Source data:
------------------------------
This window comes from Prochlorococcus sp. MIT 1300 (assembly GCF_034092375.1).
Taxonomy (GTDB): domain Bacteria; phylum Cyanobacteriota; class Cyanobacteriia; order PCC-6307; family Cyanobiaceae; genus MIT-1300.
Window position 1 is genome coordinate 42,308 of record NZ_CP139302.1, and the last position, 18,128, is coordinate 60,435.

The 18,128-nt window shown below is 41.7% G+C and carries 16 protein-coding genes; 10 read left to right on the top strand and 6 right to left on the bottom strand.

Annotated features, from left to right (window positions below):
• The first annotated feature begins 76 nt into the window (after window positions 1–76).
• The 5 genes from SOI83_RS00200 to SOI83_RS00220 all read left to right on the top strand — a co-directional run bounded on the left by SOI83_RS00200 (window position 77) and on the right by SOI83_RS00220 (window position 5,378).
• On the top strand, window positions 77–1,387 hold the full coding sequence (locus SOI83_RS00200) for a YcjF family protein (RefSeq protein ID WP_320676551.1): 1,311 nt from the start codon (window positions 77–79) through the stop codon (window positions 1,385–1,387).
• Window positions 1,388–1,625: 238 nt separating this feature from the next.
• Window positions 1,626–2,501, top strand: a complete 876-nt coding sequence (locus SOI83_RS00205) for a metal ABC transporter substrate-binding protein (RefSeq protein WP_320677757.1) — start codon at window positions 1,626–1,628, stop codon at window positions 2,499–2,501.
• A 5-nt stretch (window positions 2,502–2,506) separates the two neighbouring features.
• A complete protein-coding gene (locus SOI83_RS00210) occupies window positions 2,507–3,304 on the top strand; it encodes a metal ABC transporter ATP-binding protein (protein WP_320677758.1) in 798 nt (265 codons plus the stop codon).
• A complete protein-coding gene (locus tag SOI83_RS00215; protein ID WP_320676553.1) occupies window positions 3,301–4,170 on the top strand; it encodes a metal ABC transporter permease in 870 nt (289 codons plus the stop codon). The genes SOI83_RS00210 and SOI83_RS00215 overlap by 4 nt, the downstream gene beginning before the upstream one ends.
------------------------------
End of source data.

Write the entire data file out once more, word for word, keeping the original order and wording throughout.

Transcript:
This window comes from Prochlorococcus sp. MIT 1300 (assembly GCF_034092375.1).
Taxonomy (GTDB): domain Bacteria; phylum Cyanobacteriota; class Cyanobacteriia; order PCC-6307; family Cyanobiaceae; genus MIT-1300.
Window position 1 is genome coordinate 42,308 of record NZ_CP139302.1, and the last position, 18,128, is coordinate 60,435.

The 18,128-nt window shown below is 41.7% G+C and carries 16 protein-coding genes; 10 read left to right on the top strand and 6 right to left on the bottom strand.

Annotated features, from left to right (window positions below):
• The first annotated feature begins 76 nt into the window (after window positions 1–76).
• The 5 genes from SOI83_RS00200 to SOI83_RS00220 all read left to right on the top strand — a co-directional run bounded on the left by SOI83_RS00200 (window position 77) and on the right by SOI83_RS00220 (window position 5,378).
• On the top strand, window positions 77–1,387 hold the full coding sequence (locus SOI83_RS00200) for a YcjF family protein (RefSeq protein ID WP_320676551.1): 1,311 nt from the start codon (window positions 77–79) through the stop codon (window positions 1,385–1,387).
• Window positions 1,388–1,625: 238 nt separating this feature from the next.
• Window positions 1,626–2,501, top strand: a complete 876-nt coding sequence (locus SOI83_RS00205) for a metal ABC transporter substrate-binding protein (RefSeq protein WP_320677757.1) — start codon at window positions 1,626–1,628, stop codon at window positions 2,499–2,501.
• A 5-nt stretch (window positions 2,502–2,506) separates the two neighbouring features.
• A complete protein-coding gene (locus SOI83_RS00210) occupies window positions 2,507–3,304 on the top strand; it encodes a metal ABC transporter ATP-binding protein (protein WP_320677758.1) in 798 nt (265 codons plus the stop codon).
• A complete protein-coding gene (locus tag SOI83_RS00215; protein ID WP_320676553.1) occupies window positions 3,301–4,170 on the top strand; it encodes a metal ABC transporter permease in 870 nt (289 codons plus the stop codon). The genes SOI83_RS00210 and SOI83_RS00215 overlap by 4 nt, the downstream gene beginning before the upstream one ends.